When the company went public in 2015, shares were priced at $35. Today, they’re above $1,400. That means $25,000 would have become $1 million in just five years.
Everyone is looking for opportunities like this. The challenge is that you need foresight. You must see what others don’t see long before it becomes obvious.
Can you still make $1 million with Shopify stock? Or do you need to look elsewhere?
This run isn’t finished
Shopify has a business model that will continue to pay off for at least another decade. The secret is that is operates a platform business with clear and rapid traction.
“At first glance, Shopify isn’t an Amazon competitor at all: after all, there is nothing to buy on Shopify.com. And yet, there were 218 million people that bought products from Shopify without even knowing the company existed,” wrote Stratechery founder Ben Thompson. “The difference is that Shopify is a platform: instead of interfacing with customers directly, 820,000 3rd-party merchants sit on top of Shopify and are responsible for acquiring all of those customers on their own.”
This really is a giant feat. Hundreds of millions of people have purchased something through Shopify, yet very few of those shoppers have even heard of the company. That’s because it’s mastered the art of platforming.
Microsoft (NASDAQ:MSFT) is perhaps the most famous platform business. When it launched its Windows operating system, it didn’t try to create every app that was built on top of it. To be sure, Microsoft shipped some basic tools like Word, Excel, and Internet Explorer, but the vast majority of applications were built by third parties.
Shopify took the same approach with e-commerce. While Amazon completely controls the selling experience, Shopify allows any developer in the world to create new tools and capabilities. It’s a crowdsourced platform.
As we’ll see, this platform approach will continue to generate big gains.
Should you bet on Shopify stock?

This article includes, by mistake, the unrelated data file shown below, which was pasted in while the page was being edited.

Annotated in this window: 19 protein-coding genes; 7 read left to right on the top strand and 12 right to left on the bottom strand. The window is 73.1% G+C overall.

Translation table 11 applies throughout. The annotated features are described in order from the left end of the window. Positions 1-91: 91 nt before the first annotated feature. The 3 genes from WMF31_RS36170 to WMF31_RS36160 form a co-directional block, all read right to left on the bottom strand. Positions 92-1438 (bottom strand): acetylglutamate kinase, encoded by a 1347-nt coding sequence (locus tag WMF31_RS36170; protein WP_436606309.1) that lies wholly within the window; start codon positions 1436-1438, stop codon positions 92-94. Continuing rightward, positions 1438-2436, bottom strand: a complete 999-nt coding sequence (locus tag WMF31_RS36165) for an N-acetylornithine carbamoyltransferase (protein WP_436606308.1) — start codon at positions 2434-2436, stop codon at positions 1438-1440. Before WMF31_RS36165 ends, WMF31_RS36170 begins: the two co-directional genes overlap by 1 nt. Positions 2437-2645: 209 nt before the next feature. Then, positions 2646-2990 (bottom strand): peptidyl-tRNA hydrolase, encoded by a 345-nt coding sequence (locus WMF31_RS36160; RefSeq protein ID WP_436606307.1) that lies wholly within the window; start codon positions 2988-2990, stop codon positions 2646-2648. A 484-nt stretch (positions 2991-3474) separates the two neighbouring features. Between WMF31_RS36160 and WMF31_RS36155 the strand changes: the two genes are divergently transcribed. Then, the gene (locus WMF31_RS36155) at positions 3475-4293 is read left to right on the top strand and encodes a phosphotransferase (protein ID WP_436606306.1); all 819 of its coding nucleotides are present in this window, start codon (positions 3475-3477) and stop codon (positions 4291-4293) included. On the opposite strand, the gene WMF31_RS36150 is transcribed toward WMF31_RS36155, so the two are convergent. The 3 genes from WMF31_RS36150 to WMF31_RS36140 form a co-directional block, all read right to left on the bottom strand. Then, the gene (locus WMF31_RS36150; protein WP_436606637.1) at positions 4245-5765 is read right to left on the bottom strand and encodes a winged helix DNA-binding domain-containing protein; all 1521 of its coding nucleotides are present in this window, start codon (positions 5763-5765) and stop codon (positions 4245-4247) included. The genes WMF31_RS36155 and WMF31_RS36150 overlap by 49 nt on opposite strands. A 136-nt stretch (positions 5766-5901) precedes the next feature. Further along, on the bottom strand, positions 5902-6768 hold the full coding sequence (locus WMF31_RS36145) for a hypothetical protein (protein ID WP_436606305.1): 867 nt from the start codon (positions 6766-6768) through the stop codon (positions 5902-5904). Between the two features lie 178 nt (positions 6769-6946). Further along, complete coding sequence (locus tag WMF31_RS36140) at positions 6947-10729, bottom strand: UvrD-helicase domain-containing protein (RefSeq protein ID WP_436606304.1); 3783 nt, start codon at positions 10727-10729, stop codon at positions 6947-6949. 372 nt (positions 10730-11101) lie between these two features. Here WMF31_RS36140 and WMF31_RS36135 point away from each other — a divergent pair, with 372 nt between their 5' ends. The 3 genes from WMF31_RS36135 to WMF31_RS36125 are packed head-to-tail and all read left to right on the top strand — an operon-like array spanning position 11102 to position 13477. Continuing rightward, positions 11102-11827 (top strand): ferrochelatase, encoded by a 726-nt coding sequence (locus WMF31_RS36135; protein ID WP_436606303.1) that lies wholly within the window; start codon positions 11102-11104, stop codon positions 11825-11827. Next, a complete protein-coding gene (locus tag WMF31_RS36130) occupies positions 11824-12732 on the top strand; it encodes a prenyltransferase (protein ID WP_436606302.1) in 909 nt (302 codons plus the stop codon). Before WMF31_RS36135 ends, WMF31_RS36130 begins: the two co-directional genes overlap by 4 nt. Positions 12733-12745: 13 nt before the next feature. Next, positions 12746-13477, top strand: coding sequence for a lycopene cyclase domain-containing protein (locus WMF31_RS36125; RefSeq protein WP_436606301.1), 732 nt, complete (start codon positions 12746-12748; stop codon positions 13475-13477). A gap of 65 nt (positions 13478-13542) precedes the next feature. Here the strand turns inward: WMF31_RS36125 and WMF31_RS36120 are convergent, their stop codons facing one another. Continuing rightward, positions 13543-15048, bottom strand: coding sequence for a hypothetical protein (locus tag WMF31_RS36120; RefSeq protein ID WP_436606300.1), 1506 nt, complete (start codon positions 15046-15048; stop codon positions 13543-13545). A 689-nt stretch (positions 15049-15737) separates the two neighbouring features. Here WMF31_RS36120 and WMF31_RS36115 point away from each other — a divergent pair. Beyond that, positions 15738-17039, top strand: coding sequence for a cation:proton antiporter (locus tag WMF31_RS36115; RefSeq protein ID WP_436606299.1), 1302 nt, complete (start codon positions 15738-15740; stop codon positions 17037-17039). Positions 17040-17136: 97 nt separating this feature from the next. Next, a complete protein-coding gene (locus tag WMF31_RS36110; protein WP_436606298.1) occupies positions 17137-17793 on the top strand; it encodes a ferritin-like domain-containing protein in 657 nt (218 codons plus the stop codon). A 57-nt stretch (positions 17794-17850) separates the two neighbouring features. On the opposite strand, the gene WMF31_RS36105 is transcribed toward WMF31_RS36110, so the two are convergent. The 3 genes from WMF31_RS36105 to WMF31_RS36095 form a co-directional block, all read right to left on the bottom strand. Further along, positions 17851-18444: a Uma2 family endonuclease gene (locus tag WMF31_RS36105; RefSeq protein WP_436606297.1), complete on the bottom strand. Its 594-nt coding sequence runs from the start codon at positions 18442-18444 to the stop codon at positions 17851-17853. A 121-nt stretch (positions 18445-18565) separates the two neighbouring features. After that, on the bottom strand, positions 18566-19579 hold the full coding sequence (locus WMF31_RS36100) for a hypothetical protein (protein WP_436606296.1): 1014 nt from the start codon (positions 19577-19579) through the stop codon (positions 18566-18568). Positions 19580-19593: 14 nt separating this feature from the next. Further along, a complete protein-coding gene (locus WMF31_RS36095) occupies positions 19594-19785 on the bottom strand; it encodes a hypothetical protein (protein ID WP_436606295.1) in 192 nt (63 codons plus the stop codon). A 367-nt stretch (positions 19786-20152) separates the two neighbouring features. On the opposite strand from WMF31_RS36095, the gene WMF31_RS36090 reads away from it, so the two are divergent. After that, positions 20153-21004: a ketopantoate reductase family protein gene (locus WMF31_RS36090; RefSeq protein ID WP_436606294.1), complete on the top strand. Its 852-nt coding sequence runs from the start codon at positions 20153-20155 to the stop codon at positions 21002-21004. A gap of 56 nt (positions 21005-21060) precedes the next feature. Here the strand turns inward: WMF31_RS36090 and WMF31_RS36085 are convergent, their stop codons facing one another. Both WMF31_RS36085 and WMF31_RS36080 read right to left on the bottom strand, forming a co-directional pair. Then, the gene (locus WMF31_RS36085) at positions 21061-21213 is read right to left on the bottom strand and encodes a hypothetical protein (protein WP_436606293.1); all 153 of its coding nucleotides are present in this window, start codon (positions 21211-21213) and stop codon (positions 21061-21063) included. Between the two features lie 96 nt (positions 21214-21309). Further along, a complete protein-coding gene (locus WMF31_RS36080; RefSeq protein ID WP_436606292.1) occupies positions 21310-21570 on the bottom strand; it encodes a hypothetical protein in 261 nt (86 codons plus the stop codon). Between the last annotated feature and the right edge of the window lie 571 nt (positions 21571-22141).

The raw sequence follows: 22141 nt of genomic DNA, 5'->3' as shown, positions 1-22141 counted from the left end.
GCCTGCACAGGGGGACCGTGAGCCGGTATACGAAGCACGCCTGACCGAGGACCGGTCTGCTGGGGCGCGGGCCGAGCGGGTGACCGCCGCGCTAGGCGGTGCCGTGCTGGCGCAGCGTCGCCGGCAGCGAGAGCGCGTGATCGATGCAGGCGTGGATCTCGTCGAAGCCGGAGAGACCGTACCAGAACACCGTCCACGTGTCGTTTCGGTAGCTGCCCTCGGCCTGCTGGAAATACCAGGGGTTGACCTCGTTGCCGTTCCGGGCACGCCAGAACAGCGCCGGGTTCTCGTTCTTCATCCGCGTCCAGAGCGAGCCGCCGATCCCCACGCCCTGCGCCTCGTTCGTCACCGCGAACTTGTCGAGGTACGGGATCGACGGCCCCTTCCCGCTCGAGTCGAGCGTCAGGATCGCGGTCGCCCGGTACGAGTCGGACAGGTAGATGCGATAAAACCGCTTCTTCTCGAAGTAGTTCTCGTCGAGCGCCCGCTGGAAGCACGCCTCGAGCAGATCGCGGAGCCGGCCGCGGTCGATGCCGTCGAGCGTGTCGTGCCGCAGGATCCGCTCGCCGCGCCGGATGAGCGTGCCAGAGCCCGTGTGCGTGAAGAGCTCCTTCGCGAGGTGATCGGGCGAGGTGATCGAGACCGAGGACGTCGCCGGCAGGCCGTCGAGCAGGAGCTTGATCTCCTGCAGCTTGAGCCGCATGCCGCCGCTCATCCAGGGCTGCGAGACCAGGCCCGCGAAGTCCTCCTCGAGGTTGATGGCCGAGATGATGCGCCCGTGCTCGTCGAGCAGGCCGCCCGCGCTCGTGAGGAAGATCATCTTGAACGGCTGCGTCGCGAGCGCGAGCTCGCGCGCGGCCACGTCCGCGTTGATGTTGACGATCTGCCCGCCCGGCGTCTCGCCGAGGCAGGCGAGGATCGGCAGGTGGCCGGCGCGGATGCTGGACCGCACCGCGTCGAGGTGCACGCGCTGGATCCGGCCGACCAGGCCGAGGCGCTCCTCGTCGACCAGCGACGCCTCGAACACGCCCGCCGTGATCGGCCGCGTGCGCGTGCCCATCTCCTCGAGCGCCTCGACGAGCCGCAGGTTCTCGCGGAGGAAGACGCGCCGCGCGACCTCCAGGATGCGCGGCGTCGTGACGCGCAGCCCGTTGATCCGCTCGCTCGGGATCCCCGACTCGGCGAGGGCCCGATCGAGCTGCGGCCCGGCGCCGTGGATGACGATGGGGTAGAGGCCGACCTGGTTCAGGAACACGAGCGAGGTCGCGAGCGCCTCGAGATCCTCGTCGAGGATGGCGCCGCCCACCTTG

When a platform business takes off, it’s always a winner-takes-all game. Microsoft, for example, controlled 89% of the market at its peak. It still holds a 77% share.
This is due to positive feedback loops. The more developers Shopify has, the better its platform becomes. This attracts more customers, which in turn increases the value of developing on the platform. If you can get this feedback loop started, the sky is the limit.
Despite immense growth, Shopify is still in the early days of platforming e-commerce. It controls a tiny share of the overall market. This business looks like it will eventually be worth $1 trillion or more. It’s simply the law of platforms with momentum.
To be sure, its best days of growth are behind it. SHOP stock now trades at a ridiculous valuation of 61 times sales.
The company has proven that it’s worth a steep premium, but if you want to turn $25,000 into $1 million, you’ll need to discover the next Shopify. To do this, you need to look at stocks with much less exposure.
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This article represents the opinion of the writer, who may disagree with the “official” recommendation position of a Motley Fool premium service or advisor. We’re Motley! Questioning an investing thesis — even one of our own — helps us all think critically about investing and make decisions that help us become smarter, happier, and richer, so we sometimes publish articles that may not be in line with recommendations, rankings or other content.
John Mackey, CEO of Whole Foods Market, an Amazon subsidiary, is a member of The Motley Fool’s board of directors. Teresa Kersten, an employee of LinkedIn, a Microsoft subsidiary, is a member of The Motley Fool’s board of directors. David Gardner owns shares of Amazon. Tom Gardner owns shares of Shopify. The Motley Fool owns shares of and recommends Amazon, Microsoft, Shopify, and Shopify and recommends the following options: long January 2021 $85 calls on Microsoft, short January 2021 $115 calls on Microsoft, short January 2022 $1940 calls on Amazon, and long January 2022 $1920 calls on Amazon. Fool contributor Ryan Vanzo has no position in any stocks mentioned.